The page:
Debunking the Phrase, “No Pain, No Gain”

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Written by Kim Leggett (Clean Health Online Master Coach)

No matter if you are training a newbie client or a seasoned athlete, your number one priority should be that their health is considered in every decision you make. Yes as a coach you are hired to challenge them but not to breaking point. Not only is this malpractice but you will be creating a bad reputation for yourself as you negate any headway towards achieving their goals. 

Here’s an analogy for you, imagine you are driving your dream sports car, you flood the accelerate and after awhile notice the engine warning light flare up. Shouldn’t this expensive car be able to push the limits?! Well, imagine your body is the same, PAIN is your body’s warning system regardless of skill or experience level. 

The expression “no pain no gain” first became popular in the 1980s among the body building community as meaning that exercise that “burns” or causes pain is the only type that brings results. This statement has been proven to be not entirely true. While some discomfort is expected with resistance training, pain can sometimes be a cause for concern.

Glorifying the idea that training so hard you start to tip into numerous injuries is just NOT RIGHT. Yes, there are some bodies that are going to withstand different degrees of training and last longer but at some point no matter who the person it, careless training will catch up! Athletes at the highest level often will do anything to compete and perform at their best (sometimes, pushing through pain) – wrapping their ankles, taking painkillers etc. 

You will know that pain is ‘bad’ when it is sharp and/or does not go away after a few days. Soreness is typically dull, light and may linger for a day or two but subsides. Pain also does NOT ease with stretching or warming up whereas sometimes soreness can benefit from more blood flow.

What is Pain?

Pain tells us that the body is potentially at risk of damage or harm and is described as sharp, stabbing or a throbbing sensation (2). Pain often occurs due to OVERUSE, POOR TECHNIQUE and INFLAMMATION. It’s also important to note that pain does NOT mean soreness or DOMS, they are very different. Pain which occurs from training is also a sign that there is WEAKNESS, IMBALANCE OR INCORRECT MOVEMENT somewhere in the body and by paying closer attention to the pain we can fix the underlying problem. 

Bottom Line – Never train through pain.

If an athlete or client is injured they will not perform at their best. Even a minor injury can affect training capacity and morale whilst a serious injury could complete set back a client or athletes training future and quality of life. To get results, you NEED to be able to train SMART in a way that minimises injuries.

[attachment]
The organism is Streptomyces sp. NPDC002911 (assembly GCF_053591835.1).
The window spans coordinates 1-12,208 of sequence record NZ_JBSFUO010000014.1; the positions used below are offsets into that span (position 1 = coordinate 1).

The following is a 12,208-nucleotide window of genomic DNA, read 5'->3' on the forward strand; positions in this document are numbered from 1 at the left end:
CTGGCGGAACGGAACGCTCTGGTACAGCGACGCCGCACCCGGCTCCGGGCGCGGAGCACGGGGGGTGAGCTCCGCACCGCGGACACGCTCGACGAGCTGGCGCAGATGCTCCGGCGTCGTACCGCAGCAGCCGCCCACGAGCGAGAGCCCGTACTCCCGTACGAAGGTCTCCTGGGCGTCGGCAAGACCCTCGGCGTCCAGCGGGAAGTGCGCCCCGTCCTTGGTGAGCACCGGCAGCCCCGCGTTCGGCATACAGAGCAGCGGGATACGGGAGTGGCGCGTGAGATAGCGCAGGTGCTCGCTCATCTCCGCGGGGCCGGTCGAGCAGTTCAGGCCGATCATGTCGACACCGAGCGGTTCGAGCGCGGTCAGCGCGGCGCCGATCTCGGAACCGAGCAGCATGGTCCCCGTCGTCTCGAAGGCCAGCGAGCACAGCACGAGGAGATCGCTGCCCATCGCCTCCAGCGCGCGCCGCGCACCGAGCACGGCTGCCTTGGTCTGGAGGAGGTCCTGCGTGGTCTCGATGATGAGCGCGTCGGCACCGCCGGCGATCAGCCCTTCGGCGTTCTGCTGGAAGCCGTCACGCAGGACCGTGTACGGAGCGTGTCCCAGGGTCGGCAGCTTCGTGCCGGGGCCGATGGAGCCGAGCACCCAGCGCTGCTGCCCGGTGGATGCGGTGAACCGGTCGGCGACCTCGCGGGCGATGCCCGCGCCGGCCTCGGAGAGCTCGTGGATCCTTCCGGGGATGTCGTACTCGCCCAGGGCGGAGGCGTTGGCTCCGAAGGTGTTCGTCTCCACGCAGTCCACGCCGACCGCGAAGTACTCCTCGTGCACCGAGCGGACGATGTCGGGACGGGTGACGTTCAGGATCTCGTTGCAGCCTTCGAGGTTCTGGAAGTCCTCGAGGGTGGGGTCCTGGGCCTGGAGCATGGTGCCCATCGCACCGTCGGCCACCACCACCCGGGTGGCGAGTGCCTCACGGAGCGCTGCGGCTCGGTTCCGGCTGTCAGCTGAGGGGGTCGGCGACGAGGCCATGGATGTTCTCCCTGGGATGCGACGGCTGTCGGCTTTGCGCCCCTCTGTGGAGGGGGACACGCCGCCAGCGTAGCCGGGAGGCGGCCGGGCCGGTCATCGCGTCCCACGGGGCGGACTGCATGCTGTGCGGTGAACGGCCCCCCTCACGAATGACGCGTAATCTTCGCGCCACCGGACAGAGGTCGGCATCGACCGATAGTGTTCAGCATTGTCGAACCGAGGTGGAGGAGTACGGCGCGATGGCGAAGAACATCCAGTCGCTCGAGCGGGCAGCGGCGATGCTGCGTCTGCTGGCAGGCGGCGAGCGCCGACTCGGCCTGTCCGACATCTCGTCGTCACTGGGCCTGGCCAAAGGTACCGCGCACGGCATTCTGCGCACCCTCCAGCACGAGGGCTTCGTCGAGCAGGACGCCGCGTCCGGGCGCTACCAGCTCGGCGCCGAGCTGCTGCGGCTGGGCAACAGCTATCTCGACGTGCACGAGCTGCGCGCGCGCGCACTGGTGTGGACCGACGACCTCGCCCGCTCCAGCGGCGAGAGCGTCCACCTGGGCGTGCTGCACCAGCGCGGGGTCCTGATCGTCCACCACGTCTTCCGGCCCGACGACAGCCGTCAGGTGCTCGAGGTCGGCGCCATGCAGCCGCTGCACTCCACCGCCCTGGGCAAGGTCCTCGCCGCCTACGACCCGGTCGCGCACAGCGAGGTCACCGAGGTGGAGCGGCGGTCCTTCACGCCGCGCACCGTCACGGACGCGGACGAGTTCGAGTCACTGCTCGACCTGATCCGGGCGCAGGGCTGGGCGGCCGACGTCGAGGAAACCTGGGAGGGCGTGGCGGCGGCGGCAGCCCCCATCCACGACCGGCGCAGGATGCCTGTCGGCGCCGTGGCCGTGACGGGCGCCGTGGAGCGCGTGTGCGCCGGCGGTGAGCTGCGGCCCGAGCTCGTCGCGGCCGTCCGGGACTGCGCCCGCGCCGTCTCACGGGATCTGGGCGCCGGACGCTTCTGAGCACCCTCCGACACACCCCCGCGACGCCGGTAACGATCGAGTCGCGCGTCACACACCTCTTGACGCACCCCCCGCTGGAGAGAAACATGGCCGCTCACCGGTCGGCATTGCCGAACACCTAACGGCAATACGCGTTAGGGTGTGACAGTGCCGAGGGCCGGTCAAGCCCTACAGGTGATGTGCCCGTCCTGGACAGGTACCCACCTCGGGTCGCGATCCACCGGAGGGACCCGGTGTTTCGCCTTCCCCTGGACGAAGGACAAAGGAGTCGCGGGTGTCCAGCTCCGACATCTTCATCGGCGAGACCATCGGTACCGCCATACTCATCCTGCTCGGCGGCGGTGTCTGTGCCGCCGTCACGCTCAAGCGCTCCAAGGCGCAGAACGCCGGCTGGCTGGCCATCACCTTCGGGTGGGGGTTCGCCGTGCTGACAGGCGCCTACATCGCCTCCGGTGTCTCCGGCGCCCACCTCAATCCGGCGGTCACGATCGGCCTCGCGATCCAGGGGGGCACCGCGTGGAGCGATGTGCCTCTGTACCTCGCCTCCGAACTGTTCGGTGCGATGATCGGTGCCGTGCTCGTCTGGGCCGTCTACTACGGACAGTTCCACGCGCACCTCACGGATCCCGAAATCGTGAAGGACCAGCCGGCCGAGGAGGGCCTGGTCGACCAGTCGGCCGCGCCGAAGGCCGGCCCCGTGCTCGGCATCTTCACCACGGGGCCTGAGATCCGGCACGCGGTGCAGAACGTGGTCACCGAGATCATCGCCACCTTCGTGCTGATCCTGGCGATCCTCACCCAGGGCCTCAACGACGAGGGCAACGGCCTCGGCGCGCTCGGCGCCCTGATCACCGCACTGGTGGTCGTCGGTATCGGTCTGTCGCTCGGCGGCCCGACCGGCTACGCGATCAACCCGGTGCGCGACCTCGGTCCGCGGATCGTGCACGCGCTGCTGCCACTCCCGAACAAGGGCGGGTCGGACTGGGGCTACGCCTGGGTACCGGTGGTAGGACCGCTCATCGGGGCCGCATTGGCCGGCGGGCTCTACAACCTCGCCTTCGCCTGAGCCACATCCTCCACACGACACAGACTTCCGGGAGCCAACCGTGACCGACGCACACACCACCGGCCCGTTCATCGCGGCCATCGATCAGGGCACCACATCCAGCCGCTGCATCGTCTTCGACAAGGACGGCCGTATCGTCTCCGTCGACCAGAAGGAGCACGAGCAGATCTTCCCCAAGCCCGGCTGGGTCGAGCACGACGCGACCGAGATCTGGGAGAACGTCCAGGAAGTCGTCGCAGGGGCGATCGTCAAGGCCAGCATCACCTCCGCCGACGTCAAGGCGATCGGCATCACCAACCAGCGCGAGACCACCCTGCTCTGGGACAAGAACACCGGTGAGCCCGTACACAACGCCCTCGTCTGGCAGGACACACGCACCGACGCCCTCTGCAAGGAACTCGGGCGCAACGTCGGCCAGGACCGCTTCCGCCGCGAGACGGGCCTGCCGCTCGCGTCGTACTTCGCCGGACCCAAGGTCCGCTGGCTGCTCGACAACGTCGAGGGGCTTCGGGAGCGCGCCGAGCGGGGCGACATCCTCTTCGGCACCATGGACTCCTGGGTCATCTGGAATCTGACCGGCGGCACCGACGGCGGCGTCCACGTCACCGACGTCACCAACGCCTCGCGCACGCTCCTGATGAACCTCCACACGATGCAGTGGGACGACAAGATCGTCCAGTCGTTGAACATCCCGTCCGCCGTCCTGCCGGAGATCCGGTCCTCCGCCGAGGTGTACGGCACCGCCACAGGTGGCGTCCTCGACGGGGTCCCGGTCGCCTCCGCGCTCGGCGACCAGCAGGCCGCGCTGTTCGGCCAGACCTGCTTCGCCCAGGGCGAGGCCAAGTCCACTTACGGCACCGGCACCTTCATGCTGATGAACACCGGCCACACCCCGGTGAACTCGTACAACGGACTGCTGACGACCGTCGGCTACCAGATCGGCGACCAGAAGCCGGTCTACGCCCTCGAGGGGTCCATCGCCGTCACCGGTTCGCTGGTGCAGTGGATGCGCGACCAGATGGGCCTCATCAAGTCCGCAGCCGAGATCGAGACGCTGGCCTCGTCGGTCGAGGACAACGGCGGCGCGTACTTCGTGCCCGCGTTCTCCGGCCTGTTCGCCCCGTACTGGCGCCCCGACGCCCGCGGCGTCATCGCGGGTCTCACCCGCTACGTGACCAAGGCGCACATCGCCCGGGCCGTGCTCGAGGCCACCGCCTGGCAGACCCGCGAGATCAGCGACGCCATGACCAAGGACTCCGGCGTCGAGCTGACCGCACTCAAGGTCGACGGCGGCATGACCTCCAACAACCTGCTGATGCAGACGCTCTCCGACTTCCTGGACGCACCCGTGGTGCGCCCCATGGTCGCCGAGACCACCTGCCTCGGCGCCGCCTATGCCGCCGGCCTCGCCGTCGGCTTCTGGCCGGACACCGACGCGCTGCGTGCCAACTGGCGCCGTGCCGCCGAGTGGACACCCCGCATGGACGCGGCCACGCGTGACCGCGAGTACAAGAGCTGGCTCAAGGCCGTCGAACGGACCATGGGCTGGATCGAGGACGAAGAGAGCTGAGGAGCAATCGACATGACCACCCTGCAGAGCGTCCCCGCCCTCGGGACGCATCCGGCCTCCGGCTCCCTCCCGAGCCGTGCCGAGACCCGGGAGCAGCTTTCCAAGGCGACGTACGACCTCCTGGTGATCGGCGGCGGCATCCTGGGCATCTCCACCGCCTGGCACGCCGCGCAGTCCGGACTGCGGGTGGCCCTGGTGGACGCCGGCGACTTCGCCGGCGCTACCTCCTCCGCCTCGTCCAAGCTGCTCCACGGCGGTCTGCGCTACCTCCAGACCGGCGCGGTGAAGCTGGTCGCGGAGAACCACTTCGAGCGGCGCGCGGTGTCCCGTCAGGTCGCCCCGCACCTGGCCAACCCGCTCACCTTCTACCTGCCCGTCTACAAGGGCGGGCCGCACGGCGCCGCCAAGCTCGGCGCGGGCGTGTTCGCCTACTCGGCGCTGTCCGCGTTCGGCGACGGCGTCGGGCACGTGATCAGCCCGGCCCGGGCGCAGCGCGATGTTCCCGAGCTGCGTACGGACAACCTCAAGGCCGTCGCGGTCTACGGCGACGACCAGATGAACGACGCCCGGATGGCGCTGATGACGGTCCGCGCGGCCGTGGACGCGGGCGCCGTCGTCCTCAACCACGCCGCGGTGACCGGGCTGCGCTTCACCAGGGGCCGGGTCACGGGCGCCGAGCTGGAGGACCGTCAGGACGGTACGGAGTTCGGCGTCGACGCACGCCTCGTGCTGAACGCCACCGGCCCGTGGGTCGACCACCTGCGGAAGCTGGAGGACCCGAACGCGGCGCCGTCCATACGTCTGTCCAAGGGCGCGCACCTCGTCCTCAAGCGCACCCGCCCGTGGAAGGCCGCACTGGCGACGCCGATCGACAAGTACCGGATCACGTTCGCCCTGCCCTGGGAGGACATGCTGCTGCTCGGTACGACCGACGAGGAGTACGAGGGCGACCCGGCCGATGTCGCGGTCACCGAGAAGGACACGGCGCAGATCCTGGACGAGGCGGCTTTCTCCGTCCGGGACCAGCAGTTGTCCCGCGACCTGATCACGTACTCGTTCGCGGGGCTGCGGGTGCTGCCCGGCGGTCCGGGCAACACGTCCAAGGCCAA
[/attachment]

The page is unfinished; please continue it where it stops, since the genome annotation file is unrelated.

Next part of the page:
Although, athletes may push through pain in competition here and there, constantly doing so can be detrimental. Temporary fixes to address pain is like putting tape on the car’s engine warning light from the analogy before. It doesn’t change the fact that it’s on. 

Pain also alters the way you move (4). This is due to your body subconscious effort to protect itself therefore altering its coordination and efficiency of your movement -limiting your mobility and diminishing your strength to accomodate for what the body has tolerated.

Yes, pain sucks and we often brush it off like it isn’t there. Don’t ignore the signs with your own body. Learn to embrace pain as a chance to fix your body so it can function in the LONG RUN.

Want to learn the principles of technique execution for all the primary and accessory lifts, such as the bench press, squat, deadlift and all their variations? Click here to enrol into Sebastian Oreb’s Strength System International Certification online courses & SAVE with our Boxing Day sale!


  1. Loeser, J.D. and Melzack, R. (1999). Pain: an overview. The Lancet. 353, 1607-9. 
  2. Horschig, A. (Dr) (2016). Is it really, ‘no pain, no gain’? Squat University. Retrieved from:
  3. Oreb, Sebastian. (2020). Strength Systems International Certification Level 2. Clean Health Fitness Institute. 
  4. Woodhouse, A. And Vasseljen,O. (2008). Altered motor control patterns in whiplash and chronic neck patients. BMC Musculoskeletal Disorders. 20 (9), 90. 

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